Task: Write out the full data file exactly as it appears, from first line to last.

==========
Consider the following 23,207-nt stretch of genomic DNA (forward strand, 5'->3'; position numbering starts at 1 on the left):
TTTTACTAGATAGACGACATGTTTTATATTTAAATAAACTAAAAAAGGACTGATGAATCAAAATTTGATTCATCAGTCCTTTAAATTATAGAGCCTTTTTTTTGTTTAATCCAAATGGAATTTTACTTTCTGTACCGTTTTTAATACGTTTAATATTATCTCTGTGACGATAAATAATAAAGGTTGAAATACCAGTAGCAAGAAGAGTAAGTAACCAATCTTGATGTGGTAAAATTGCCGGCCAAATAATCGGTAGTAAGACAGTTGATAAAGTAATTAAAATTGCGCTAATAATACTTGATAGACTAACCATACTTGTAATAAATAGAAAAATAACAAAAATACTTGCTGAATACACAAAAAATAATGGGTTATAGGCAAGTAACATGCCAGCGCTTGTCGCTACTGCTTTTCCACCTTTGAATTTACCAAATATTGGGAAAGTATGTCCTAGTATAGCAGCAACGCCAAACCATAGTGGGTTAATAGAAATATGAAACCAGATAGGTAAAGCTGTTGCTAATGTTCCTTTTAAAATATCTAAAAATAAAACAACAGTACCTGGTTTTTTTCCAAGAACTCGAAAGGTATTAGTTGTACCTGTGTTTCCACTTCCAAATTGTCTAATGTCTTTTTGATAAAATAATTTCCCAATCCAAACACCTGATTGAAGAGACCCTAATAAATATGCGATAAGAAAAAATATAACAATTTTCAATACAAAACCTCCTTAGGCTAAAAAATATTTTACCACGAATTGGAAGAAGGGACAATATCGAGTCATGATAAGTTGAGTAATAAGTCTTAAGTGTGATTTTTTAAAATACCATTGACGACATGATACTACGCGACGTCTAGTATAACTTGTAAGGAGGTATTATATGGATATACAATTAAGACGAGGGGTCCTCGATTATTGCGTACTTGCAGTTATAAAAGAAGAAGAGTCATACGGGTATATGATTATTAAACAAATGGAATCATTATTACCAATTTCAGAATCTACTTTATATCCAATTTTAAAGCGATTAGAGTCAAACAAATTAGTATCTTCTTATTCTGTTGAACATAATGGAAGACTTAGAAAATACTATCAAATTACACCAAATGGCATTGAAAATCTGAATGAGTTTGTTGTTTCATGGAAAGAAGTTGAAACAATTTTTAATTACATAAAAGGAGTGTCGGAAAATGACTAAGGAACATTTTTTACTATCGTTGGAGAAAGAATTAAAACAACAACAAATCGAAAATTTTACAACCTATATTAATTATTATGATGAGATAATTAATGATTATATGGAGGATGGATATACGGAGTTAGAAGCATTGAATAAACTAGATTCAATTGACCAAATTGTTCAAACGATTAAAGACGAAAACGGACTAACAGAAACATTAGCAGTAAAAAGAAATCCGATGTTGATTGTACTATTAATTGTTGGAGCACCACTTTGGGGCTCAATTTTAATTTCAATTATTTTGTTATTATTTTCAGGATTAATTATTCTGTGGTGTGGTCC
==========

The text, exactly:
Consider the following 23,207-nt stretch of genomic DNA (forward strand, 5'->3'; position numbering starts at 1 on the left):
TTTTACTAGATAGACGACATGTTTTATATTTAAATAAACTAAAAAAGGACTGATGAATCAAAATTTGATTCATCAGTCCTTTAAATTATAGAGCCTTTTTTTTGTTTAATCCAAATGGAATTTTACTTTCTGTACCGTTTTTAATACGTTTAATATTATCTCTGTGACGATAAATAATAAAGGTTGAAATACCAGTAGCAAGAAGAGTAAGTAACCAATCTTGATGTGGTAAAATTGCCGGCCAAATAATCGGTAGTAAGACAGTTGATAAAGTAATTAAAATTGCGCTAATAATACTTGATAGACTAACCATACTTGTAATAAATAGAAAAATAACAAAAATACTTGCTGAATACACAAAAAATAATGGGTTATAGGCAAGTAACATGCCAGCGCTTGTCGCTACTGCTTTTCCACCTTTGAATTTACCAAATATTGGGAAAGTATGTCCTAGTATAGCAGCAACGCCAAACCATAGTGGGTTAATAGAAATATGAAACCAGATAGGTAAAGCTGTTGCTAATGTTCCTTTTAAAATATCTAAAAATAAAACAACAGTACCTGGTTTTTTTCCAAGAACTCGAAAGGTATTAGTTGTACCTGTGTTTCCACTTCCAAATTGTCTAATGTCTTTTTGATAAAATAATTTCCCAATCCAAACACCTGATTGAAGAGACCCTAATAAATATGCGATAAGAAAAAATATAACAATTTTCAATACAAAACCTCCTTAGGCTAAAAAATATTTTACCACGAATTGGAAGAAGGGACAATATCGAGTCATGATAAGTTGAGTAATAAGTCTTAAGTGTGATTTTTTAAAATACCATTGACGACATGATACTACGCGACGTCTAGTATAACTTGTAAGGAGGTATTATATGGATATACAATTAAGACGAGGGGTCCTCGATTATTGCGTACTTGCAGTTATAAAAGAAGAAGAGTCATACGGGTATATGATTATTAAACAAATGGAATCATTATTACCAATTTCAGAATCTACTTTATATCCAATTTTAAAGCGATTAGAGTCAAACAAATTAGTATCTTCTTATTCTGTTGAACATAATGGAAGACTTAGAAAATACTATCAAATTACACCAAATGGCATTGAAAATCTGAATGAGTTTGTTGTTTCATGGAAAGAAGTTGAAACAATTTTTAATTACATAAAAGGAGTGTCGGAAAATGACTAAGGAACATTTTTTACTATCGTTGGAGAAAGAATTAAAACAACAACAAATCGAAAATTTTACAACCTATATTAATTATTATGATGAGATAATTAATGATTATATGGAGGATGGATATACGGAGTTAGAAGCATTGAATAAACTAGATTCAATTGACCAAATTGTTCAAACGATTAAAGACGAAAACGGACTAACAGAAACATTAGCAGTAAAAAGAAATCCGATGTTGATTGTACTATTAATTGTTGGAGCACCACTTTGGGGCTCAATTTTAATTTCAATTATTTTGTTATTATTTTCAGGATTAATTATTCTGTGGTGTGGTCC